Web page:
You may have heard before that play is the work of children. But what does that mean? How can play possibly align with curriculum, meet standards, and help our students learn? The truth is: children learn best through play – it takes fewer repetitions to fully learn a new concept when it is learned through play and exploration. No wonder so many early childhood educators are realigning their focus to Play-Based Learning.
Play isn’t a break from learning. Quite the contrary, it’s a time where your little learners are developing skills that can’t be taught with worksheets. If you have been like Jack, all work and no play, and need some help with play-based learning, you’re in the right place!
Play-Based Learning – What Is It?
Play-based learning means that children are engaging in materials that are interesting to them, allowed to make choices in their environment, and using their own imagination to construct meaning with materials.
With play-based learning, the teacher still uses standards, but sets up an environment in which children have options for learning. Materials are at the child’s eye level, organized simply for easy clean up, and facilitate interactions. The child’s interest and engagement direct the learning.
Why Is Play-Based Learning Important?
We are our students’ first exposure to a school setting. We have a responsibility to create safety and enjoyment in the classroom, to set up a love of learning that will last far beyond early childhood. Play-based learning is step one.
When children are engaged in play, they are constructing meaning from their world. They are practicing new skills in a way that is meaningful to them, and they have the opportunity to experiment with different outcomes. For example, a child might notice, “I put the big block on top and my tower fell down. What if I put it on bottom this time?” That same child could sit through whole lesson on structurally sound towers and never make that connection – but through play (experiment and failure), she is able to come to the conclusion herself.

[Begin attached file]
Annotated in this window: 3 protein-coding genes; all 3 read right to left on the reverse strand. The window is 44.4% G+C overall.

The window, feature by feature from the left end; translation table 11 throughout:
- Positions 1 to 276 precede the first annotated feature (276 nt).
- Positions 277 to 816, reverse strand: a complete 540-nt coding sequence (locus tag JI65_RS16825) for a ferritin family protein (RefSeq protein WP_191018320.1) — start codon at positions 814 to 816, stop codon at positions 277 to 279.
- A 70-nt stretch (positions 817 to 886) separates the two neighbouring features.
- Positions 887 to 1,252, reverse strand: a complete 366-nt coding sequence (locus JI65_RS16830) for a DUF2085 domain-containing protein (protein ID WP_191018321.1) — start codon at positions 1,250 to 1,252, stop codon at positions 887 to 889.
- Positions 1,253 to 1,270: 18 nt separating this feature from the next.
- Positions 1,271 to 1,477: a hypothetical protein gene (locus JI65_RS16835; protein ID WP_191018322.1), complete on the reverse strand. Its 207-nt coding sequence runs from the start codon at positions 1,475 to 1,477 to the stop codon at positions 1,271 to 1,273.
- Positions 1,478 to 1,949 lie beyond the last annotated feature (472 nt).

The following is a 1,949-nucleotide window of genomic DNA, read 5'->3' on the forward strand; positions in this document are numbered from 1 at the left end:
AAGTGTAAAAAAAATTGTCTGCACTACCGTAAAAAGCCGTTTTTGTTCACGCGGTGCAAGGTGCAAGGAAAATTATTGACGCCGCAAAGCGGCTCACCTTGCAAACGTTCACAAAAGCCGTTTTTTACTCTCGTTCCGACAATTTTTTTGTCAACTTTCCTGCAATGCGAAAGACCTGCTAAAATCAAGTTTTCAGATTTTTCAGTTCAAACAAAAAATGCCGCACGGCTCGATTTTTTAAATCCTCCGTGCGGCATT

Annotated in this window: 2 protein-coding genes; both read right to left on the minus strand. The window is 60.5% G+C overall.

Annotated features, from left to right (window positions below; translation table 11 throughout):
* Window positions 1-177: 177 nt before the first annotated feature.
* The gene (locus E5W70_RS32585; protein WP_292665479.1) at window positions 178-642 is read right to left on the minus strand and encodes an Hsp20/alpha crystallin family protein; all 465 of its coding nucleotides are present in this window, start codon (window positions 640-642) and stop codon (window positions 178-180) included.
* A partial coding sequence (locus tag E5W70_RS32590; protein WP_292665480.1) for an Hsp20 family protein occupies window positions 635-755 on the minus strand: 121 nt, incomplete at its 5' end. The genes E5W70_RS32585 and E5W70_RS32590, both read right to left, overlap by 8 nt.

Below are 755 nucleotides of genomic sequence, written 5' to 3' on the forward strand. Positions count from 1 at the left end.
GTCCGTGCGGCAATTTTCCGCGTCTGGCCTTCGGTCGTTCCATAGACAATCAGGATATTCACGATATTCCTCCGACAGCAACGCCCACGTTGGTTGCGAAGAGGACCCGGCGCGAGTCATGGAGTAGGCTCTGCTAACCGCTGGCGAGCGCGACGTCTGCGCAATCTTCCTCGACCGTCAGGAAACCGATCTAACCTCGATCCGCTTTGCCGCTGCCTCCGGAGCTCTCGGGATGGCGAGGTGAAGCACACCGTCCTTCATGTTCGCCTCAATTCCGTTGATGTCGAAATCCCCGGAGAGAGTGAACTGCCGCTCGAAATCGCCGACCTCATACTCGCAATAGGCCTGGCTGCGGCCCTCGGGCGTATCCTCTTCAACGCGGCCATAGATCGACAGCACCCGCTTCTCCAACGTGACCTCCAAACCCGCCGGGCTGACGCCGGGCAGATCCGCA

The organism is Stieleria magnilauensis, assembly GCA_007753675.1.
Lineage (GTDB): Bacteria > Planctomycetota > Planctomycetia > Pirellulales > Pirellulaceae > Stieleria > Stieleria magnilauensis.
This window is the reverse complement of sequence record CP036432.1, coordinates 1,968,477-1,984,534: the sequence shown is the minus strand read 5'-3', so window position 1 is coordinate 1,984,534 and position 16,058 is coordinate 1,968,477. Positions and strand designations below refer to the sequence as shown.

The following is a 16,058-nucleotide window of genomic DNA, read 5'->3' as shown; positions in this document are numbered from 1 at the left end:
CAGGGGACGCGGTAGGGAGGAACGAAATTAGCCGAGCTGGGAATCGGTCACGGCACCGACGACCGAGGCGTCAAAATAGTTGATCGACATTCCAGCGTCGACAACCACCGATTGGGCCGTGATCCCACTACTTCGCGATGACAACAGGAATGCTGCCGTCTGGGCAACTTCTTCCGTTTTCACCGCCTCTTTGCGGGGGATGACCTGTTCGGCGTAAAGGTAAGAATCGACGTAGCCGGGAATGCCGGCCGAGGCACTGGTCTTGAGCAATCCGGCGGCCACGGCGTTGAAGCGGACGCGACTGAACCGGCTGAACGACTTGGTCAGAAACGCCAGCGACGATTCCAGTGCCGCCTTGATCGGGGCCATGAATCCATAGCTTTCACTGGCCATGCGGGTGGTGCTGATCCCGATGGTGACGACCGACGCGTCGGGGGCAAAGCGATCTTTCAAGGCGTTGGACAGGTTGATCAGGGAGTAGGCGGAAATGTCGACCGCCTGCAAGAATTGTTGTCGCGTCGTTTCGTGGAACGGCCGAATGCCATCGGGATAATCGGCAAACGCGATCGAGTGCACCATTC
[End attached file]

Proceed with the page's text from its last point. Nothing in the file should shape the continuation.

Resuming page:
But How Do I Do It?
The first step of play-based learning is to use the classroom as the third teacher. (Parents are the first teacher; you are the second teacher.) Take a look at your room – is it set up for children to access materials or are your shelves storage for you? Can children move around freely and safely? It is crucial that the students feel some ownership of the space to encourage exploration.
Next, be ready to model play. In the block example above, perhaps the student hasn’t figured out why her tower is toppling. Then a teacher can sit down and build her own tower, putting the bigger block on top and letting the tower fall. The teacher models thinking aloud, “My tower fell down when I put this block on top. This block is big and heavy. I wonder if it’s too heavy for the top? Maybe I could put it on the bottom?” This modeling gives students a guideline for their own thinking about the problem. The teacher does not tell the child what to do or how to solve the problem. The teacher shows the thinking about the problem. The child may or may not “catch it” at first but will begin to think about possibilities on her own.
Finally, set your success criteria. Are you working on one-to-one correspondence? What different play opportunities would encourage that thinking? Maybe the goal for the week is “I can set the table in the home-living center with one plate, one fork, and one spoon for every chair.” Share the goal with the students, and let them practice on their own. What if they don’t? Relax. Notice it when it happens: “You put one plate for each chair. Four plates, four chairs.” But let the children play and build that understanding as they grow.
Play-based learning will change the whole atmosphere of your classroom – your students will be more engaged, they will learn crucial social-emotional skills, and you will feel the joy of helping students explore and learn in a way that is most meaningful for them!
Contributed by Emily Millspaugh
What are your questions about play-based learning? Let us know in the comments below.
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